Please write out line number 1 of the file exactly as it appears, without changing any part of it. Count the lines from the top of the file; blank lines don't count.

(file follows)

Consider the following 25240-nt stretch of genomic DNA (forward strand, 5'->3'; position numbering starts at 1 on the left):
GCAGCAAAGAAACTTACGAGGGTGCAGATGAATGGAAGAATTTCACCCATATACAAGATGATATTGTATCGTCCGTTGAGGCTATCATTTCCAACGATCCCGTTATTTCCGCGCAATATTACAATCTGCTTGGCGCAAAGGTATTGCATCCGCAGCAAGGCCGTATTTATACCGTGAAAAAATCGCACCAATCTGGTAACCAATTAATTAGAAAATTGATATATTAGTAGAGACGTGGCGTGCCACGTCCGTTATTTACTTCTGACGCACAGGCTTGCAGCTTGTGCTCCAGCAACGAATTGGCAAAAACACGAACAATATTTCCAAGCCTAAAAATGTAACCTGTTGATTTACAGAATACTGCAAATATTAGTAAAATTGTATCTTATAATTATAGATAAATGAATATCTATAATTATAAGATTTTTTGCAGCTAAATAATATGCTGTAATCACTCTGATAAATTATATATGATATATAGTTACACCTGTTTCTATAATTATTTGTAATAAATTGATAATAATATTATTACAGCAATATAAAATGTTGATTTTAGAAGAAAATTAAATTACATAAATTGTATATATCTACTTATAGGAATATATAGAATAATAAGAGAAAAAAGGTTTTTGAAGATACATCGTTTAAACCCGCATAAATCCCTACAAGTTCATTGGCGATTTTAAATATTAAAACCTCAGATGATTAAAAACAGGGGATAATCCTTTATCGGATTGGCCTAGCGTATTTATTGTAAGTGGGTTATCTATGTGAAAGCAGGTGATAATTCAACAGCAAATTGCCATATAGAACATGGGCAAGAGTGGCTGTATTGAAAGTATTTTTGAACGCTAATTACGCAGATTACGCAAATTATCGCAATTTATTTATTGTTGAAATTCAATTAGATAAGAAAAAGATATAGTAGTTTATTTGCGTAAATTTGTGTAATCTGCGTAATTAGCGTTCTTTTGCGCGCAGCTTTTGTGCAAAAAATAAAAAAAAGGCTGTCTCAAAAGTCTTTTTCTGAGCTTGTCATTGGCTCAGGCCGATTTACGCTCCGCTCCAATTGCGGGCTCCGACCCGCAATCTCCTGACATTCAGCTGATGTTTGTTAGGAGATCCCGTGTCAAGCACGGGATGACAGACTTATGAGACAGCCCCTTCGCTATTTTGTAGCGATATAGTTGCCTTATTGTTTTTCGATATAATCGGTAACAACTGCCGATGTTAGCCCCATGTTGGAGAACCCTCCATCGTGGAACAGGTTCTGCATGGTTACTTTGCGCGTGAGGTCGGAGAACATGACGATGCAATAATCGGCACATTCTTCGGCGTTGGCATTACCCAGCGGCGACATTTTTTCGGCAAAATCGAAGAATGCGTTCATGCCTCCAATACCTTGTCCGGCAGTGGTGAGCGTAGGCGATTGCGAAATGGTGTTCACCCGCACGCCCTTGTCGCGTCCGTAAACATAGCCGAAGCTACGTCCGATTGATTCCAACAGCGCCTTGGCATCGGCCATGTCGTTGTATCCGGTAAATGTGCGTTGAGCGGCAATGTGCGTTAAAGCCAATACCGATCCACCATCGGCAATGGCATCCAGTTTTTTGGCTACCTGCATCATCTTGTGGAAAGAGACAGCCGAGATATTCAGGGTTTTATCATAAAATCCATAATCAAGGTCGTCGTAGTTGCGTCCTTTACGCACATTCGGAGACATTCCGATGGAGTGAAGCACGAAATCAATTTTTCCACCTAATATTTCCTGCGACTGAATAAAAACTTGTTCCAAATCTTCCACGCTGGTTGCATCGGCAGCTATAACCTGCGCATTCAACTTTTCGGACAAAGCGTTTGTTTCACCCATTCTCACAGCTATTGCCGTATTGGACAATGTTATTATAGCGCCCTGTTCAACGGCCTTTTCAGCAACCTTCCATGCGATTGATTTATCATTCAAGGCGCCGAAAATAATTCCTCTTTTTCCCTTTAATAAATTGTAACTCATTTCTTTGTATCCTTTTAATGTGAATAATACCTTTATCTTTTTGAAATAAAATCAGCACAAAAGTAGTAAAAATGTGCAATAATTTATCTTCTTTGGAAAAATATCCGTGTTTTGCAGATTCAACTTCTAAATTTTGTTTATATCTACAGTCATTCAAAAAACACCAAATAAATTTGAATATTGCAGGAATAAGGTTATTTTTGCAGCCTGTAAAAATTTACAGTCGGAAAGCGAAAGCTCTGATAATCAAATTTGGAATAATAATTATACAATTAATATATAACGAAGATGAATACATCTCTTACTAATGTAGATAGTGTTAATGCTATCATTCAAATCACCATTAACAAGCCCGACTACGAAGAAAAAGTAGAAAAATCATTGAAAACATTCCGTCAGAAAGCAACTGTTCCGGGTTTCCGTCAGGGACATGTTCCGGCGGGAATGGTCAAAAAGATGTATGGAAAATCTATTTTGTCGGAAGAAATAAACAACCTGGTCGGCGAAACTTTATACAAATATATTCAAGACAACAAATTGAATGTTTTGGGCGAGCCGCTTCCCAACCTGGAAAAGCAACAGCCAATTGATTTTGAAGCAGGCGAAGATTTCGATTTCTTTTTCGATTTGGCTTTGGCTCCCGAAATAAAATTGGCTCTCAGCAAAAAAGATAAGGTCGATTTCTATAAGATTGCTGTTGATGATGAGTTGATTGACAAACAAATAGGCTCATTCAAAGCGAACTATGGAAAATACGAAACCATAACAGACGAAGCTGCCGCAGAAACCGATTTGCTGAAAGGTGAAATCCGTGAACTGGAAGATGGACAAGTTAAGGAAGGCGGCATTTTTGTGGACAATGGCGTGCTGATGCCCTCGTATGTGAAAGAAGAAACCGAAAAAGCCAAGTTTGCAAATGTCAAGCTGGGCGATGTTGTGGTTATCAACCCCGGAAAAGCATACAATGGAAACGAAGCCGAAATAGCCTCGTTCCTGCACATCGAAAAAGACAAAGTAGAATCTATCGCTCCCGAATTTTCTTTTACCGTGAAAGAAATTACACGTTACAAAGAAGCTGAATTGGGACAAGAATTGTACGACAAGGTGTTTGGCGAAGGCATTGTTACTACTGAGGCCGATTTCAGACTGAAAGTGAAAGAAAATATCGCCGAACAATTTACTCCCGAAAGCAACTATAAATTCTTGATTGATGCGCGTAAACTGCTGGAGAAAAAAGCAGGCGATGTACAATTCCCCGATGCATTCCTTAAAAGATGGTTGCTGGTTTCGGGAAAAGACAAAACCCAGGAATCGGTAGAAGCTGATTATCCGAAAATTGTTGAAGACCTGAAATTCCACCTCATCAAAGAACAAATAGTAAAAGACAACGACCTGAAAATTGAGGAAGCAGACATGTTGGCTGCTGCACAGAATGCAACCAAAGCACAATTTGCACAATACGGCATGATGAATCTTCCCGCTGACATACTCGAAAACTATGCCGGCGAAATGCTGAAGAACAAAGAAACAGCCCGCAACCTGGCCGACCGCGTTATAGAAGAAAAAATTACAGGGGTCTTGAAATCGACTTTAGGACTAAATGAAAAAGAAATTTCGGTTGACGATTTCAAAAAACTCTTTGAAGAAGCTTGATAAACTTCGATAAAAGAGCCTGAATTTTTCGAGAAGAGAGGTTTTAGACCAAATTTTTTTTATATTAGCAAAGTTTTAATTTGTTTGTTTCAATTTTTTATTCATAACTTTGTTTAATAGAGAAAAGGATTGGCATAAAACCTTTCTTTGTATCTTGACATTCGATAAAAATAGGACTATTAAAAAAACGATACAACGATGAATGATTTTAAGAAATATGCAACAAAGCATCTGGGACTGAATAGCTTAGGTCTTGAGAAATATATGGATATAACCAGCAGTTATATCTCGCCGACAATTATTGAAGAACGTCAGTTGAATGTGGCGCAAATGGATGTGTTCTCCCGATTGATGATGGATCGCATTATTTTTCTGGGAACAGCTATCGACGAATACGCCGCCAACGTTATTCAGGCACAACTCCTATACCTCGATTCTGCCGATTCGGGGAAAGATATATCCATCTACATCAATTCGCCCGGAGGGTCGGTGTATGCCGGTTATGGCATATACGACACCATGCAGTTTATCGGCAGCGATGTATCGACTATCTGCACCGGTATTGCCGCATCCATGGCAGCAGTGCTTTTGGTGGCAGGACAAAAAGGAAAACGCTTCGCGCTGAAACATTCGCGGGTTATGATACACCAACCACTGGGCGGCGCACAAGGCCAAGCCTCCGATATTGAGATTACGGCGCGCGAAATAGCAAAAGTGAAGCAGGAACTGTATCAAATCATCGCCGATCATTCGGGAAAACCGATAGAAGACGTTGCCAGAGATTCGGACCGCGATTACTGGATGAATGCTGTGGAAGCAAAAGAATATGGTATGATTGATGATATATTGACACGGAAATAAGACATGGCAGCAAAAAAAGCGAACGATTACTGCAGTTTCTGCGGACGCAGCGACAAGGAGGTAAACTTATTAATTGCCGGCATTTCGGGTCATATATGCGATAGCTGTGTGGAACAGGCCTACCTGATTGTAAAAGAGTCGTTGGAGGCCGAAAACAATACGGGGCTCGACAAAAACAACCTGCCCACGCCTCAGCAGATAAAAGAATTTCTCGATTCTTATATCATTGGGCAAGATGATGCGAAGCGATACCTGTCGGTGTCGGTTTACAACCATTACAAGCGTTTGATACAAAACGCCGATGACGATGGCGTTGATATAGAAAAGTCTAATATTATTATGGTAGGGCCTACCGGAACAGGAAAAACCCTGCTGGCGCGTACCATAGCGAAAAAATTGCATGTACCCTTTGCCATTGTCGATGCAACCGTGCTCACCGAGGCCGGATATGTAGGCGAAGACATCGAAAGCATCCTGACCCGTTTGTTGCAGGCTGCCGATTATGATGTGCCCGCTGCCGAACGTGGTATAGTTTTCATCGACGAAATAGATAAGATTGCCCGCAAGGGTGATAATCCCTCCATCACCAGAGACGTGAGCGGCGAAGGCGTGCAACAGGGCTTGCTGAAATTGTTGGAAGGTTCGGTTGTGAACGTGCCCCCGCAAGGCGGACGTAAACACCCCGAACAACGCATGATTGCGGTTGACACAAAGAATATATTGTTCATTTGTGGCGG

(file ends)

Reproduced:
Consider the following 25240-nt stretch of genomic DNA (forward strand, 5'->3'; position numbering starts at 1 on the left):